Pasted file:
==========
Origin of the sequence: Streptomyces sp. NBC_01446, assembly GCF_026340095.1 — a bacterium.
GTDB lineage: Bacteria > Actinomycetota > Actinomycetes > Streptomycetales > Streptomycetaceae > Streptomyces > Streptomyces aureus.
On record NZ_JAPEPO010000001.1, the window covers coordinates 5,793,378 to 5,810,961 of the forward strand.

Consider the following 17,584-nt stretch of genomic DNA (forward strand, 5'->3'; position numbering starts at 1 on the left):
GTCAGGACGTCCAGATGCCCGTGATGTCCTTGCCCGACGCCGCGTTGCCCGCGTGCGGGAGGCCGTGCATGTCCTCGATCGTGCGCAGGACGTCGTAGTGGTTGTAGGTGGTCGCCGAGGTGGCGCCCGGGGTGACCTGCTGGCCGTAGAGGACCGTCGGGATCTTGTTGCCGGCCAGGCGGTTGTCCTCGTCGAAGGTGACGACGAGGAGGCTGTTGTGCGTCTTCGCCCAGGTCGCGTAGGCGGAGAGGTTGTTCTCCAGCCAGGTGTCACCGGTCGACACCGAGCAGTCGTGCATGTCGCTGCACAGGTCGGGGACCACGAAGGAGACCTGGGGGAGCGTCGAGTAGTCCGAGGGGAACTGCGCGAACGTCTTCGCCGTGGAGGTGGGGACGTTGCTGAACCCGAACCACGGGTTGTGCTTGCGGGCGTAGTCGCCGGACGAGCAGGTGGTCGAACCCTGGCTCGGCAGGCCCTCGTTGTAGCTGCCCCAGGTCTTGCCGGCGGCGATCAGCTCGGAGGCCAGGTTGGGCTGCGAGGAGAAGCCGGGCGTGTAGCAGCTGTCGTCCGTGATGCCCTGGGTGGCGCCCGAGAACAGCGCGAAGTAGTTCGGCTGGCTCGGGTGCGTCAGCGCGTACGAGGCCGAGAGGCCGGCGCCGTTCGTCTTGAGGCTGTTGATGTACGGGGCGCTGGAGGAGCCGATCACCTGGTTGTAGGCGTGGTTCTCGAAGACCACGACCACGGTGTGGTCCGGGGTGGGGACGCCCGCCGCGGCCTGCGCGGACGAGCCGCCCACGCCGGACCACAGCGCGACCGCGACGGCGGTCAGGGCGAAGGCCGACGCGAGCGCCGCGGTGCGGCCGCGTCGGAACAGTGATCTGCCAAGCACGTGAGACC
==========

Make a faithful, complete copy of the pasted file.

Origin of the sequence: Streptomyces sp. NBC_01446, assembly GCF_026340095.1 — a bacterium.
GTDB lineage: Bacteria > Actinomycetota > Actinomycetes > Streptomycetales > Streptomycetaceae > Streptomyces > Streptomyces aureus.
On record NZ_JAPEPO010000001.1, the window covers coordinates 5,793,378 to 5,810,961 of the forward strand.

Consider the following 17,584-nt stretch of genomic DNA (forward strand, 5'->3'; position numbering starts at 1 on the left):
GTCAGGACGTCCAGATGCCCGTGATGTCCTTGCCCGACGCCGCGTTGCCCGCGTGCGGGAGGCCGTGCATGTCCTCGATCGTGCGCAGGACGTCGTAGTGGTTGTAGGTGGTCGCCGAGGTGGCGCCCGGGGTGACCTGCTGGCCGTAGAGGACCGTCGGGATCTTGTTGCCGGCCAGGCGGTTGTCCTCGTCGAAGGTGACGACGAGGAGGCTGTTGTGCGTCTTCGCCCAGGTCGCGTAGGCGGAGAGGTTGTTCTCCAGCCAGGTGTCACCGGTCGACACCGAGCAGTCGTGCATGTCGCTGCACAGGTCGGGGACCACGAAGGAGACCTGGGGGAGCGTCGAGTAGTCCGAGGGGAACTGCGCGAACGTCTTCGCCGTGGAGGTGGGGACGTTGCTGAACCCGAACCACGGGTTGTGCTTGCGGGCGTAGTCGCCGGACGAGCAGGTGGTCGAACCCTGGCTCGGCAGGCCCTCGTTGTAGCTGCCCCAGGTCTTGCCGGCGGCGATCAGCTCGGAGGCCAGGTTGGGCTGCGAGGAGAAGCCGGGCGTGTAGCAGCTGTCGTCCGTGATGCCCTGGGTGGCGCCCGAGAACAGCGCGAAGTAGTTCGGCTGGCTCGGGTGCGTCAGCGCGTACGAGGCCGAGAGGCCGGCGCCGTTCGTCTTGAGGCTGTTGATGTACGGGGCGCTGGAGGAGCCGATCACCTGGTTGTAGGCGTGGTTCTCGAAGACCACGACCACGGTGTGGTCCGGGGTGGGGACGCCCGCCGCGGCCTGCGCGGACGAGCCGCCCACGCCGGACCACAGCGCGACCGCGACGGCGGTCAGGGCGAAGGCCGACGCGAGCGCCGCGGTGCGGCCGCGTCGGAACAGTGATCTGCCAAGCACGTGAGACC